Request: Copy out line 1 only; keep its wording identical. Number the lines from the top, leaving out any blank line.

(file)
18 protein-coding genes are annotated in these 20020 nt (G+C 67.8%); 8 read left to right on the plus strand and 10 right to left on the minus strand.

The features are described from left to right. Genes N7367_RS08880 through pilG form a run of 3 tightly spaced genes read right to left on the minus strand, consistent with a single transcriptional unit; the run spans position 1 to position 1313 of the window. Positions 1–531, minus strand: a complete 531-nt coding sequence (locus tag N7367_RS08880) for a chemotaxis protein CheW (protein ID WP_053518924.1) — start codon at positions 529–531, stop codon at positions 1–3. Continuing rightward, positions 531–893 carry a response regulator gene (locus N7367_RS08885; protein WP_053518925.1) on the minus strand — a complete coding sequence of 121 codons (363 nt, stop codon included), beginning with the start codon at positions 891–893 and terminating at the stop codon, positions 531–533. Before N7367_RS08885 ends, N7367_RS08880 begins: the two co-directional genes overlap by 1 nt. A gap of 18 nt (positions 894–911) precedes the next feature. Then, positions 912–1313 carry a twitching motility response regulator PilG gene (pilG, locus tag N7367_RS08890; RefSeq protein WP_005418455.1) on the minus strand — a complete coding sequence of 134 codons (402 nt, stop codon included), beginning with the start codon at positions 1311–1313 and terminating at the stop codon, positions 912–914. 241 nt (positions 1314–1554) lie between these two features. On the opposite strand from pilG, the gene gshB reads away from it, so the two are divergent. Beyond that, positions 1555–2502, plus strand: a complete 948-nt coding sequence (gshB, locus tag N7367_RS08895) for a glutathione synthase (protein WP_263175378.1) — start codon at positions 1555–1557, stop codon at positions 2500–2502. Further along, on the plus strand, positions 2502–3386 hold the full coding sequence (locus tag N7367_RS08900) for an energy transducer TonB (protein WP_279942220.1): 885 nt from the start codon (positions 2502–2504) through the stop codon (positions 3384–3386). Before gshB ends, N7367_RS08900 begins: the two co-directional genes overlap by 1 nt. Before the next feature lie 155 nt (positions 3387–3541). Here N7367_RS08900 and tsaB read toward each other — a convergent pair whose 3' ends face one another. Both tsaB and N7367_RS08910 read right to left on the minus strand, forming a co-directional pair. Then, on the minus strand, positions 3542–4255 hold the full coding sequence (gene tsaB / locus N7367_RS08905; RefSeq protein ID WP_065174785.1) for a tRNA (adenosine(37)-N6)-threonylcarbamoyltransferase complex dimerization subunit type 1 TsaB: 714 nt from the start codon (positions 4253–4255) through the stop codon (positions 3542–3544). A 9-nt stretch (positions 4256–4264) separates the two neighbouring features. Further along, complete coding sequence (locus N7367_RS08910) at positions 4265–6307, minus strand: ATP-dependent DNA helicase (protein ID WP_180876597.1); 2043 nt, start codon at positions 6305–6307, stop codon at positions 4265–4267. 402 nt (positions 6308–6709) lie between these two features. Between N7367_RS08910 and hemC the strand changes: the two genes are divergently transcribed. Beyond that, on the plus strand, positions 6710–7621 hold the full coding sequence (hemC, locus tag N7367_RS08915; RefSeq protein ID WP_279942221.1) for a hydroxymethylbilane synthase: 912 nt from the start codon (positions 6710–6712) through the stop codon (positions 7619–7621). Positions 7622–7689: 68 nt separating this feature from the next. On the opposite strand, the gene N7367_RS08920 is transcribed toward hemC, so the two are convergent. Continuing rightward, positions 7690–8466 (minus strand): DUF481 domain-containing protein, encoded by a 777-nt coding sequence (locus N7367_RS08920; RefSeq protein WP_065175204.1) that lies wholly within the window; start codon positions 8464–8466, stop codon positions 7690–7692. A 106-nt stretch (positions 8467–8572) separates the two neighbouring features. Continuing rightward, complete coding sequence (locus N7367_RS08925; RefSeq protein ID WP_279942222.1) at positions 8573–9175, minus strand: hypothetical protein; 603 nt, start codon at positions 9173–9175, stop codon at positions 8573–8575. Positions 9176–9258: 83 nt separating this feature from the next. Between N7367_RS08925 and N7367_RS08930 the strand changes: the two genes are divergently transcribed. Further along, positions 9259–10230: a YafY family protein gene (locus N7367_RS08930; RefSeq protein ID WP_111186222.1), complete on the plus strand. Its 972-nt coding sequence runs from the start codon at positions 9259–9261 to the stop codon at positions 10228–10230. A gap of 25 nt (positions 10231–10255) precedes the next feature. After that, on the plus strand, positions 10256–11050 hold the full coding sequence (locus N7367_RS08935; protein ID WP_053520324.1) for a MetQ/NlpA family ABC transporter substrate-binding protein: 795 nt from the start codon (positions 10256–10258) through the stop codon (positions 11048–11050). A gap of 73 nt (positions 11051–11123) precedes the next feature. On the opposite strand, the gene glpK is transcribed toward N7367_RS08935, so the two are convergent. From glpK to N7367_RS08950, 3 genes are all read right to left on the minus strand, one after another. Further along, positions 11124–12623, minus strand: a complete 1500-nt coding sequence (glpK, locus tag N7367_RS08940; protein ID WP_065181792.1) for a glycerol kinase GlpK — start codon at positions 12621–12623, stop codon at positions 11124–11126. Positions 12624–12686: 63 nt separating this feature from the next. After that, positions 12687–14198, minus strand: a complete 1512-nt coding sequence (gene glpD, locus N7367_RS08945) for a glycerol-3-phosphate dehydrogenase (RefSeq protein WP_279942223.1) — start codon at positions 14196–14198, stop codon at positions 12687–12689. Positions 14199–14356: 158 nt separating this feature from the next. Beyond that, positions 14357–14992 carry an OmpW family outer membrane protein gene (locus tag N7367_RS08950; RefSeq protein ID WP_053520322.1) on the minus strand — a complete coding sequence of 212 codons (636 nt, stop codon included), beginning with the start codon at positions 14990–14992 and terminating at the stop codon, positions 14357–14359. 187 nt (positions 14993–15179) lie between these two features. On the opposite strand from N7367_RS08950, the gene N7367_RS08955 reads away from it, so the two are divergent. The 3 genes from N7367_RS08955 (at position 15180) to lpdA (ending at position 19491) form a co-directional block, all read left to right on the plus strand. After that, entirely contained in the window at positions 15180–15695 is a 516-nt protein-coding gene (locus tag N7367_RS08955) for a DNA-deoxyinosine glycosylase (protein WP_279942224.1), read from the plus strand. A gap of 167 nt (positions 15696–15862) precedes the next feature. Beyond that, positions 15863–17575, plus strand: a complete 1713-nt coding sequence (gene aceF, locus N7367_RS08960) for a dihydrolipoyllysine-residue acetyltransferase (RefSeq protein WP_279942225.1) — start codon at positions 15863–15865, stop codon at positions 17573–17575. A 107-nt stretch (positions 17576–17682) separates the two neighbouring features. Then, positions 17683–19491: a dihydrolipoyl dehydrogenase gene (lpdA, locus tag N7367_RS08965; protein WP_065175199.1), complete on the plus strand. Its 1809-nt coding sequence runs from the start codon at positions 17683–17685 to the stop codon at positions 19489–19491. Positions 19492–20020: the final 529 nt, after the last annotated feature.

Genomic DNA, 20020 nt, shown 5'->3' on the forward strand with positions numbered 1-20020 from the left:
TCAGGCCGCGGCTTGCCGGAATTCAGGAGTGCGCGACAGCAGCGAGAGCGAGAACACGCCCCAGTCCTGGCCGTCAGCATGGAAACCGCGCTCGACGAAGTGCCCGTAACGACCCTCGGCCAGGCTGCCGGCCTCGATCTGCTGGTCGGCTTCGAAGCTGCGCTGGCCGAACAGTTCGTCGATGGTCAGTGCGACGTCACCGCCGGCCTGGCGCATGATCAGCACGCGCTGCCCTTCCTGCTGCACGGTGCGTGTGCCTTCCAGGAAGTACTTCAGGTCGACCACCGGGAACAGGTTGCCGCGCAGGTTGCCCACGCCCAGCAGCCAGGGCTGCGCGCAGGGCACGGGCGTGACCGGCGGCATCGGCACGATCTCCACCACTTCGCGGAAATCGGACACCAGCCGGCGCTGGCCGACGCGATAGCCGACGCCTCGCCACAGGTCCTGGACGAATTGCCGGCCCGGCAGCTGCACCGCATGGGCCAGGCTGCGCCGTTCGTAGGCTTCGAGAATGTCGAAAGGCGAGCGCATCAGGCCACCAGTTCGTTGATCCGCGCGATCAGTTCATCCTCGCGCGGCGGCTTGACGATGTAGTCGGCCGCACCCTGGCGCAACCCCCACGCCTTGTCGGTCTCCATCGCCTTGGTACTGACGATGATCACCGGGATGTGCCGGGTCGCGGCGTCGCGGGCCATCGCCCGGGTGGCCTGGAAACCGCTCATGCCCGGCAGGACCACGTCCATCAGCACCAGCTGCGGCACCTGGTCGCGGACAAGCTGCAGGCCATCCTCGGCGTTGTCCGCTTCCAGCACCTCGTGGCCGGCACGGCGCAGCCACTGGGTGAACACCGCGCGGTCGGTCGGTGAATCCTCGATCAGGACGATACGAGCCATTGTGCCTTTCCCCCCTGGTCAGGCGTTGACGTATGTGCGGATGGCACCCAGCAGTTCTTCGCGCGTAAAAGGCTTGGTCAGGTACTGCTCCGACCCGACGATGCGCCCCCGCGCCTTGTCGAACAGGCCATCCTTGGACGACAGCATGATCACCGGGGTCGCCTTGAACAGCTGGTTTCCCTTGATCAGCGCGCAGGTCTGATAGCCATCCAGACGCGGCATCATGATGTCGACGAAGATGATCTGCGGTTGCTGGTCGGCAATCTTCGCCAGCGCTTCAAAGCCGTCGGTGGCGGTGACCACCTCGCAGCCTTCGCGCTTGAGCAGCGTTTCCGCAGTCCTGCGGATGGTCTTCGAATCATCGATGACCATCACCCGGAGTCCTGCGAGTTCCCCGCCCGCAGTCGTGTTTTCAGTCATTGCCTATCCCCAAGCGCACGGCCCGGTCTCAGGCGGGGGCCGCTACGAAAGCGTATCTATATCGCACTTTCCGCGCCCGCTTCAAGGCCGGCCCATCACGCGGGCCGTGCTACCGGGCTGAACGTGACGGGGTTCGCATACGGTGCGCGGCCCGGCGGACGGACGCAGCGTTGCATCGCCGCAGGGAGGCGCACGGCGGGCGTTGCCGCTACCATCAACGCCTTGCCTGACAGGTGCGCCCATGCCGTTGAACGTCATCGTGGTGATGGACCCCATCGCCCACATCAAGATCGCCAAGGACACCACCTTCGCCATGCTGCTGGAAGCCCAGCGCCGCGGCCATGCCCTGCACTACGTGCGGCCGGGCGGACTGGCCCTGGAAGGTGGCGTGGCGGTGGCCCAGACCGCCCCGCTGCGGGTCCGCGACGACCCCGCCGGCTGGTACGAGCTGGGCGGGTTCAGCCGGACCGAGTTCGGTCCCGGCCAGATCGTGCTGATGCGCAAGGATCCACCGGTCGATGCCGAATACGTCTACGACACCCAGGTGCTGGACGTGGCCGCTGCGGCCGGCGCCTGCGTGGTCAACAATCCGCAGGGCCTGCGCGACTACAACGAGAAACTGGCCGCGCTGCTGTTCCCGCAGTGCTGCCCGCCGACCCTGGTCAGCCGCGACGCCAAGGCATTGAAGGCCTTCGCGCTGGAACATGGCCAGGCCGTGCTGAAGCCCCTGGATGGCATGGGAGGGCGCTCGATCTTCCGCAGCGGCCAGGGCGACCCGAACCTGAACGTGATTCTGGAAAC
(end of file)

18 protein-coding genes are annotated in these 20020 nt (G+C 67.8%); 8 read left to right on the plus strand and 10 right to left on the minus strand.